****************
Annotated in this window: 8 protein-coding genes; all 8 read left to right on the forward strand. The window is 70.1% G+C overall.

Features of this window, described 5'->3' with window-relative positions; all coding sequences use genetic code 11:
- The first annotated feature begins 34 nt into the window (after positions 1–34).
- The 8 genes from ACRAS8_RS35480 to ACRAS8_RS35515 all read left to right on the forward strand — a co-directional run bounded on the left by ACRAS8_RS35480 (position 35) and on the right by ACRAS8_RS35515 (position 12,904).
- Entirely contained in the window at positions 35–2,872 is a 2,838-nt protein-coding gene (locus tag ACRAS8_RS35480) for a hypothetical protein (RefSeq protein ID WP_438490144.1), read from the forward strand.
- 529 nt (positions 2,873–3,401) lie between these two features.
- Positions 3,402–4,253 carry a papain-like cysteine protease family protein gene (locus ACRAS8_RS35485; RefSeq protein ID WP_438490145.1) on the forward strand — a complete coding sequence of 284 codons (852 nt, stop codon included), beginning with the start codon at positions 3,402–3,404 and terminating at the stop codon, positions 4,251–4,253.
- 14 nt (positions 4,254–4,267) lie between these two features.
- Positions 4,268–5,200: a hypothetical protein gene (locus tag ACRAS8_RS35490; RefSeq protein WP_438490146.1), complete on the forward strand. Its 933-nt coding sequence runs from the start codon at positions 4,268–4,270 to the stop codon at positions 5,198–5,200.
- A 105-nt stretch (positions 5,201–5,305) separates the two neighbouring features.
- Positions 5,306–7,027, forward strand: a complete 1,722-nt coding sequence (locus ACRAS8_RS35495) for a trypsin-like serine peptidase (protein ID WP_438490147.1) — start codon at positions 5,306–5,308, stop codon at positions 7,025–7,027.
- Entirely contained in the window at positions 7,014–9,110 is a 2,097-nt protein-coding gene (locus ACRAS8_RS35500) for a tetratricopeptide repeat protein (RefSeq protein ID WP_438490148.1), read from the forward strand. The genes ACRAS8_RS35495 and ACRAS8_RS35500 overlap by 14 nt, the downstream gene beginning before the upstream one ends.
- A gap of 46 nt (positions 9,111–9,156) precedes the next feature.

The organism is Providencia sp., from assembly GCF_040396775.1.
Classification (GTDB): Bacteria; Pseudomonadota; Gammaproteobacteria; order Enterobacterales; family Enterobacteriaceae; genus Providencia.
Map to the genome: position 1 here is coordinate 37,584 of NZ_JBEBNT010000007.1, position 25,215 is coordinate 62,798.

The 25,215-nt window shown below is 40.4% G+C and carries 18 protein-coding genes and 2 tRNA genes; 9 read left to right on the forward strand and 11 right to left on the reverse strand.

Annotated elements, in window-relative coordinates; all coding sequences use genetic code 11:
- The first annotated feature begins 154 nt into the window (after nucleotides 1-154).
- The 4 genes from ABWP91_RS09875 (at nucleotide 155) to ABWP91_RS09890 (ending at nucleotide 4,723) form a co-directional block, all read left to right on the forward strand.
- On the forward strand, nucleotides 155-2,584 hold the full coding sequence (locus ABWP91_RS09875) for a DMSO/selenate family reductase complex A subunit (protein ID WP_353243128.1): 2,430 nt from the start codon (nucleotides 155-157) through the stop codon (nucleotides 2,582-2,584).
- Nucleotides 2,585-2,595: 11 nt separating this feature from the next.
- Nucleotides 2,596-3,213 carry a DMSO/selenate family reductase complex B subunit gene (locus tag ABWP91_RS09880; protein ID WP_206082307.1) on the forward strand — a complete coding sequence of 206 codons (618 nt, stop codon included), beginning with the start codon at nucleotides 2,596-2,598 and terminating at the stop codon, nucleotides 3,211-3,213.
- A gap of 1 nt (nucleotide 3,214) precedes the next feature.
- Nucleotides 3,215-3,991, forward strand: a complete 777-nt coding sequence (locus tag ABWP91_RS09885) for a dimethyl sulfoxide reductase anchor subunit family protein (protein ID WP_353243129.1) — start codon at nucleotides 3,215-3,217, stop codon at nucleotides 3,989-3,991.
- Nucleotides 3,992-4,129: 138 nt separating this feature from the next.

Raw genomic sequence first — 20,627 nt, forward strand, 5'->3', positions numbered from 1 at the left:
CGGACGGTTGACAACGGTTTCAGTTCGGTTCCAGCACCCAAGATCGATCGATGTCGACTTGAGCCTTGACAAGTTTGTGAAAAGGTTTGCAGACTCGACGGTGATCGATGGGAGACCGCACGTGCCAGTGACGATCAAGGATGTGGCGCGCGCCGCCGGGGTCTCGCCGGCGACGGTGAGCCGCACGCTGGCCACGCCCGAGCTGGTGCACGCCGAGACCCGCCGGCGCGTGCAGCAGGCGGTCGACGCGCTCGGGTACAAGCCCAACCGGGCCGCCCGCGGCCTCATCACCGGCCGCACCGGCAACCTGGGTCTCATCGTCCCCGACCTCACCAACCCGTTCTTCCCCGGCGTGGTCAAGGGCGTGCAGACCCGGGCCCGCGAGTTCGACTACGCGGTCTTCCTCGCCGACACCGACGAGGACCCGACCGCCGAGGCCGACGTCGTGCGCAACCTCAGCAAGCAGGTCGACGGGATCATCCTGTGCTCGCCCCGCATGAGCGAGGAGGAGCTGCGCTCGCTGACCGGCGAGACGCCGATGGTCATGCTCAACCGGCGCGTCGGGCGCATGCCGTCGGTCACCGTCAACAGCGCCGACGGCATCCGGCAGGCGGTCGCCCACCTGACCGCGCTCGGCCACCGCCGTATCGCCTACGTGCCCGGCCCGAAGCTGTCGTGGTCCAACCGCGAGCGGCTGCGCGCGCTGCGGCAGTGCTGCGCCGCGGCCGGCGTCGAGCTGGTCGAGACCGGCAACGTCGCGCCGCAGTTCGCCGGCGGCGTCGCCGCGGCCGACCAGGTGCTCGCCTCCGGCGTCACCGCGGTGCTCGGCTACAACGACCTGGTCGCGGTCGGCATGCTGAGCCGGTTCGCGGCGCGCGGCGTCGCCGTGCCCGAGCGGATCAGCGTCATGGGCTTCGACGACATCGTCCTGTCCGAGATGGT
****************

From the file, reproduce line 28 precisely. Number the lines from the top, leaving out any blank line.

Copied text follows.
CGGACGGTTGACAACGGTTTCAGTTCGGTTCCAGCACCCAAGATCGATCGATGTCGACTTGAGCCTTGACAAGTTTGTGAAAAGGTTTGCAGACTCGACGGTGATCGATGGGAGACCGCACGTGCCAGTGACGATCAAGGATGTGGCGCGCGCCGCCGGGGTCTCGCCGGCGACGGTGAGCCGCACGCTGGCCACGCCCGAGCTGGTGCACGCCGAGACCCGCCGGCGCGTGCAGCAGGCGGTCGACGCGCTCGGGTACAAGCCCAACCGGGCCGCCCGCGGCCTCATCACCGGCCGCACCGGCAACCTGGGTCTCATCGTCCCCGACCTCACCAACCCGTTCTTCCCCGGCGTGGTCAAGGGCGTGCAGACCCGGGCCCGCGAGTTCGACTACGCGGTCTTCCTCGCCGACACCGACGAGGACCCGACCGCCGAGGCCGACGTCGTGCGCAACCTCAGCAAGCAGGTCGACGGGATCATCCTGTGCTCGCCCCGCATGAGCGAGGAGGAGCTGCGCTCGCTGACCGGCGAGACGCCGATGGTCATGCTCAACCGGCGCGTCGGGCGCATGCCGTCGGTCACCGTCAACAGCGCCGACGGCATCCGGCAGGCGGTCGCCCACCTGACCGCGCTCGGCCACCGCCGTATCGCCTACGTGCCCGGCCCGAAGCTGTCGTGGTCCAACCGCGAGCGGCTGCGCGCGCTGCGGCAGTGCTGCGCCGCGGCCGGCGTCGAGCTGGTCGAGACCGGCAACGTCGCGCCGCAGTTCGCCGGCGGCGTCGCCGCGGCCGACCAGGTGCTCGCCTCCGGCGTCACCGCGGTGCTCGGCTACAACGACCTGGTCGCGGTCGGCATGCTGAGCCGGTTCGCGGCGCGCGGCGTCGCCGTGCCCGAGCGGATCAGCGTCATGGGCTTCGACGACATCGTCCTGTCCGAGATGGT